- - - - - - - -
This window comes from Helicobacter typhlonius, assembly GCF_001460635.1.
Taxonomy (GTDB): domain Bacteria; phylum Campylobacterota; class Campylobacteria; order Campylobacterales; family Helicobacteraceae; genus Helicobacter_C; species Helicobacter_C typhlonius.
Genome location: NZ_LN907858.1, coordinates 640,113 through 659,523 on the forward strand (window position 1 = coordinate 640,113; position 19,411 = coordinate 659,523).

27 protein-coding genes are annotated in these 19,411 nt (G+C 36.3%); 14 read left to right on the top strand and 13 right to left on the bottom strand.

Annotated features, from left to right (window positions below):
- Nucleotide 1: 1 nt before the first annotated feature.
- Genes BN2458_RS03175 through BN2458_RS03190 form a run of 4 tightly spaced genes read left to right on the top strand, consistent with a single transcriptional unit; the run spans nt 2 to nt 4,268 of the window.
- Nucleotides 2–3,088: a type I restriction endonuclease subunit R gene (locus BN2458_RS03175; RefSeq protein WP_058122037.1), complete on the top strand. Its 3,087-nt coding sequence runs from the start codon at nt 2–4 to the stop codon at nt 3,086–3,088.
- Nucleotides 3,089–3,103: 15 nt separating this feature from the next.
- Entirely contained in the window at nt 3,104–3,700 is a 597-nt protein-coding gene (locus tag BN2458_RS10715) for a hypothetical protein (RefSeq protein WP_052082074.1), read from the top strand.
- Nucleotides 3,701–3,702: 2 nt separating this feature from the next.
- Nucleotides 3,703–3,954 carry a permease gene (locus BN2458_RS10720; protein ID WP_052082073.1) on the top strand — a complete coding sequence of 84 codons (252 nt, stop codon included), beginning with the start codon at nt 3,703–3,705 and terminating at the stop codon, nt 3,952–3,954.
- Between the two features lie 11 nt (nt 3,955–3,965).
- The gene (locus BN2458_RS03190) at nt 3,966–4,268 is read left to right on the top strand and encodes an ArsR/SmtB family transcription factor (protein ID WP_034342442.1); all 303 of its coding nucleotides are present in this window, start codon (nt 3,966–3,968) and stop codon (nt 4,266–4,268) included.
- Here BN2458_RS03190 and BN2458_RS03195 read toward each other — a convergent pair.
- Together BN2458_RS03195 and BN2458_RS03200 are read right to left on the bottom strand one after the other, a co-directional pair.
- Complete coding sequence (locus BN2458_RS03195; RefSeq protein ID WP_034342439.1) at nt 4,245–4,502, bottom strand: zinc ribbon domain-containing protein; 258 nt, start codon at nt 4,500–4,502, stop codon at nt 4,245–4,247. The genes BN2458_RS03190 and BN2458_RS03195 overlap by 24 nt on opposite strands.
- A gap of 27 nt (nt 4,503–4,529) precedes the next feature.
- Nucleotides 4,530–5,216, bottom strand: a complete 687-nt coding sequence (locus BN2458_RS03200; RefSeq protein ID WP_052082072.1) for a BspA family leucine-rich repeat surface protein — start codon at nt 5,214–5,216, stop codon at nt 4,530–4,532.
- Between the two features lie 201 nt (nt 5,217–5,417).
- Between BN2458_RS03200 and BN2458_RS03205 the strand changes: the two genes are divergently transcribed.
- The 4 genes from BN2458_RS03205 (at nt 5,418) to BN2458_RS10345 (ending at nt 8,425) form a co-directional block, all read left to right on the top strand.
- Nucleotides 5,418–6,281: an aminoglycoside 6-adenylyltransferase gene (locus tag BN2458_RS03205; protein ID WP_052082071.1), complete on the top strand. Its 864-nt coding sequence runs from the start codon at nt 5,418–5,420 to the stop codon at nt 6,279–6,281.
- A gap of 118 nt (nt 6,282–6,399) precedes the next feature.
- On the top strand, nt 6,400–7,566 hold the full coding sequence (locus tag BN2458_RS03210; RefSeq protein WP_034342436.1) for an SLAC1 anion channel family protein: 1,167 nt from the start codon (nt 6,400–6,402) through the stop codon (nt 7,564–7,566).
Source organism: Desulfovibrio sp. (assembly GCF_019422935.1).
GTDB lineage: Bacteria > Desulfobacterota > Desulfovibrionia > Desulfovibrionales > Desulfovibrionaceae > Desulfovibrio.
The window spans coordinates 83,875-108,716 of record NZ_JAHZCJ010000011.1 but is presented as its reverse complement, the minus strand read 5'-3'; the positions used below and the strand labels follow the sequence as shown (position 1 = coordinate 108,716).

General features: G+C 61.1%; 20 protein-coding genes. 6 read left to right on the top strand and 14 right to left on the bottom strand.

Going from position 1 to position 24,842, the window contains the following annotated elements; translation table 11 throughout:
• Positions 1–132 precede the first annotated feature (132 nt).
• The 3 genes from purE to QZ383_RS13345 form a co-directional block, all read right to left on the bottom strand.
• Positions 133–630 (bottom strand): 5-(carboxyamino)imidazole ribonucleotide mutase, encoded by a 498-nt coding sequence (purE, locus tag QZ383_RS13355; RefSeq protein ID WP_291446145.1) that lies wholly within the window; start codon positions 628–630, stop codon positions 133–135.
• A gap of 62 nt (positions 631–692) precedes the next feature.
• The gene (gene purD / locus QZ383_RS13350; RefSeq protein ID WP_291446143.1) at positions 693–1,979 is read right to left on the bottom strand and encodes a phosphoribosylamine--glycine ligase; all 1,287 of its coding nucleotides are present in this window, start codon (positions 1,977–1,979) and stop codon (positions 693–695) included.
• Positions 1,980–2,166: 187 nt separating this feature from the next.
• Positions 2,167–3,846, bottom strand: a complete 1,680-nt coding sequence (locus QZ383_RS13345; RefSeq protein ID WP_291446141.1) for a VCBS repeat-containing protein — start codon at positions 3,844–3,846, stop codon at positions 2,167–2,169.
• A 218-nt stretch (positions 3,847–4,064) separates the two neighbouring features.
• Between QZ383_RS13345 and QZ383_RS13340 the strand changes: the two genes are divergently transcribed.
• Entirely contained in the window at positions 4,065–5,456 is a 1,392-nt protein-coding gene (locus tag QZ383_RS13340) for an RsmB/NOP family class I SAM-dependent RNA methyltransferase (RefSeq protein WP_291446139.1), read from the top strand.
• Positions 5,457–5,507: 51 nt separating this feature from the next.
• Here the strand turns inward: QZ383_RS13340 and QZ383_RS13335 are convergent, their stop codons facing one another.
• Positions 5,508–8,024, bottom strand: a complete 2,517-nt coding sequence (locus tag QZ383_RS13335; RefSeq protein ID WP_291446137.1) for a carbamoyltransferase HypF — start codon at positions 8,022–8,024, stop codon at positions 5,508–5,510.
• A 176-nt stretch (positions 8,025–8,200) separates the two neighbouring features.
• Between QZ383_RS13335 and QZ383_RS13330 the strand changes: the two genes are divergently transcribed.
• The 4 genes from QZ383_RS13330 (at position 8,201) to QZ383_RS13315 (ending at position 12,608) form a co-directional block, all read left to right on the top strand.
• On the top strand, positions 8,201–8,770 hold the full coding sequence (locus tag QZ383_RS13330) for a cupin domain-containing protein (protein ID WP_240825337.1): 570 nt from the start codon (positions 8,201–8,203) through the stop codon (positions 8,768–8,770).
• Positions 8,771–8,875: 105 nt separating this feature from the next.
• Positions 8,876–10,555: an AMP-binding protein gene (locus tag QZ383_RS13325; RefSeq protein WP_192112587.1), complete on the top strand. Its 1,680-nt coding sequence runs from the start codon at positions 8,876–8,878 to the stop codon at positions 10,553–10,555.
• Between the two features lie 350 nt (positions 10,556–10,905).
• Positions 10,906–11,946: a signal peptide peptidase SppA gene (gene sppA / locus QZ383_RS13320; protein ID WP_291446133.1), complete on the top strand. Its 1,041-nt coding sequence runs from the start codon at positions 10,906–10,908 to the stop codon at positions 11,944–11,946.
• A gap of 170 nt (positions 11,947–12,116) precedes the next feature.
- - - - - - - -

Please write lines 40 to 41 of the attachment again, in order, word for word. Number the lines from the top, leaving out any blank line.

• Entirely contained in the window at positions 4,065–5,456 is a 1,392-nt protein-coding gene (locus tag QZ383_RS13340) for an RsmB/NOP family class I SAM-dependent RNA methyltransferase (RefSeq protein WP_291446139.1), read from the top strand.
• Positions 5,457–5,507: 51 nt separating this feature from the next.